'Reeks of prejudice': Body rub parlour owners defend industry, customers to city council
REGINA -- Six delegations are scheduled to speak at Monday evening’s city council meeting on the zoning of body rub parlours, including three parlour owners.
The owners will be represented by Shayna Stock for “privacy reasons”, but are open to meeting privately with city councillors.
“We do find it kind of notable that with all the discussion that has gone on with this matter, as far as we know, nobody from council has made any attempt to contact any of the owners at any time,” the submission reads.
The submission goes on to ask council not to restrict business to industrial zones, and make parlours permitted use, rather than discretionary. The owners are also urging for their businesses to remain on major arterial streets.
In their submission, the owners call out council for attempting to re-zone the parlours before licensing rules have been finalized.
“It appears to be a work-around strategy by those council members who failed to get an outright ban on parlours,” they said.
Body rub parlour staff
The submission serves to clarify the identity of the parlours staff, which has previously been shrouded in mystery.
“The owners ARE the workers. There is only one or at most two ladies working in each parlour. These are not like the big spas you see in Edmonton or Vancouver where 10 to 12 ladies may be working,” the submission says. “We are not human traffickers. We are not exploiting workers. We are not members of organized crime. We are not victims. We are not pimping underage, vulnerable, desperate drugged-up girls.
“To hear these accusations from some presenters and echoed by some City Councillors is hurtful, simply wrong, borders on slander, and reeks of prejudice,” the owners say.
The owners, through their submission, aim to shed some light on the reality of the immigrant women who own and operate parlours.
According to the submission the women are Canadian citizens or permanent residents who are first generation immigrants from different parts of Asia. They say they were not forced or manipulated into opening shop, and have families to support. They describe themselves as strong, independent, hardworking women, mostly in their 40s.
Parlours and crime
According to the submission by the owners, the first body rub parlour opened in Regina in 2009, and they estimate the totally number of operating parlours at 18 in 2019.
“We don’t have to talk theory or speculate on the parlour business in Regina. We have real facts, real evidence; over 10 years worth to be specific,”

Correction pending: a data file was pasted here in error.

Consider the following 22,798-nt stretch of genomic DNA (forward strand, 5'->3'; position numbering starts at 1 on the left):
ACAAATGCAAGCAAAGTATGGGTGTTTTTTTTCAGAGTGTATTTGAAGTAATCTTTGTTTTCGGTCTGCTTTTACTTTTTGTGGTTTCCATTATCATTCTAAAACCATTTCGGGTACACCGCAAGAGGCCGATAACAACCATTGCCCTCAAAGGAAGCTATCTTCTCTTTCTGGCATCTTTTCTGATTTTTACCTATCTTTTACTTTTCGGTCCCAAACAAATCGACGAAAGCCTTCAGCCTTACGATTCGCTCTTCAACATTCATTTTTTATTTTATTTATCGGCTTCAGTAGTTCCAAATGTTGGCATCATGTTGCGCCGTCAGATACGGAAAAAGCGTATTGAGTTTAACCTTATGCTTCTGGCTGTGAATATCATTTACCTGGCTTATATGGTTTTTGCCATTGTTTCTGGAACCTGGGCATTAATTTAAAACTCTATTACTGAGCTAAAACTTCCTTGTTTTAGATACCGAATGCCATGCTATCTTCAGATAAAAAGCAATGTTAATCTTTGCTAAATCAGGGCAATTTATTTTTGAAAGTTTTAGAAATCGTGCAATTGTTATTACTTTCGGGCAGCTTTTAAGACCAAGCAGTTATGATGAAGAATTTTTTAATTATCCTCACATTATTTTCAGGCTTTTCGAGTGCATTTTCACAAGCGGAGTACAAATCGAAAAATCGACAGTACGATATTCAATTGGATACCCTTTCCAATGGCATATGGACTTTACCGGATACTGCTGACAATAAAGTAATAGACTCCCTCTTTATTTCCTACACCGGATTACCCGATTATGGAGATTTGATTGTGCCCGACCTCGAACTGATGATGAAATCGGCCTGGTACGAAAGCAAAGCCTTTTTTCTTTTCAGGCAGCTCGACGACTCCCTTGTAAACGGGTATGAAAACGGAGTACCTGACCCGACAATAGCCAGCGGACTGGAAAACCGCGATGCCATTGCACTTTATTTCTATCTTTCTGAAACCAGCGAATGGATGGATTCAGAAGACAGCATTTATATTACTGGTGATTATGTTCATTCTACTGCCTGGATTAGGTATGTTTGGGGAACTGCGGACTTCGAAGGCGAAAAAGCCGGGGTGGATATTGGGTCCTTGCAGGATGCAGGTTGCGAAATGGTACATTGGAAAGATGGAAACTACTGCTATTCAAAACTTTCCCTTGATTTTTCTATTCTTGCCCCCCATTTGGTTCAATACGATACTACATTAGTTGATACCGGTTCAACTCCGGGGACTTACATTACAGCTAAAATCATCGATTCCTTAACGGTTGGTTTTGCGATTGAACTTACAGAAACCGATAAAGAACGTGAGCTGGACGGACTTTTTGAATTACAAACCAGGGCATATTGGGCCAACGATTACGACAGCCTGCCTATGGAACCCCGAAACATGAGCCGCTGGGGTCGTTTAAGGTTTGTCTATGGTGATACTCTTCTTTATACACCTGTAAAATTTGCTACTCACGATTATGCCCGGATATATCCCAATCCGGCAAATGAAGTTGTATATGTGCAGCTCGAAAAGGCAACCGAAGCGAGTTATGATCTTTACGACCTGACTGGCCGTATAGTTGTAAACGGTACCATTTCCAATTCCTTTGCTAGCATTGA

The owners say that crime in Regina does not come as a result of body rub parlours. Human trafficking, violence, robbery and under age workers have never been an issue at these parlours, according to the owners.
“None of our clients has disturbed the peace, been assaulted, or assaulted anyone coming or going to any of our businesses,” the owners say. “No drunk customers spewing onto the streets at 2:00 in the morning, no fights outside, no shootings, no car jackings, or other disruptions. No waves of cars driving by, no honking cars, no parking problems.”
The owners estimate that each parlour serves around four customers per day, which would add to approximately 130,000 customers over the last five years without incident.
The owners say their customers, despite being vilified by some, treat the workers with respect. They say most customers are simply lonely, and looking for companionship.
“They are your friends, your fathers, your grandfathers, your brothers, your uncles, your husbands, your sons, and your nephews.”
Safety and cost are just two of the reasons the owners give as they aim to persuade city council to reconsider moving parlours.
The owners say that traffic, lighting and police presence are all less in the industrial zones. Many parlour owners use public transport to get to work, and buses don’t run as frequently in other areas.
“There has been much talk in council about concern for worker safety. This proposal seems to say all that talk was meaningless,”
They say the cost of relocating would be time and money down the drain for a lot of owners.
“Many ladies have spent tens of thousands of dollars to buy parlours, or to renovate locations,” the owners say. “This money would be lost. The ability to sell their parlour would be gone as the current locations would become worthless. The cost to move to a new location is significant. New leases, new deposits, renovations, signage, etc.,”
The cost of closing an existing parlour and opening a new one is around $40,000. The owners say this would ultimately result in more women working in unlicensed locations in residential areas.
“Regina has many issues to deal with. Yet it appears some members on city council and a few citizens are obsessed with a few businesses with blinking lights and flashing Open signs. That they ruin neighborhoods and cause an increase in crime. We would suggest 10 years of evidence shows no such thing.”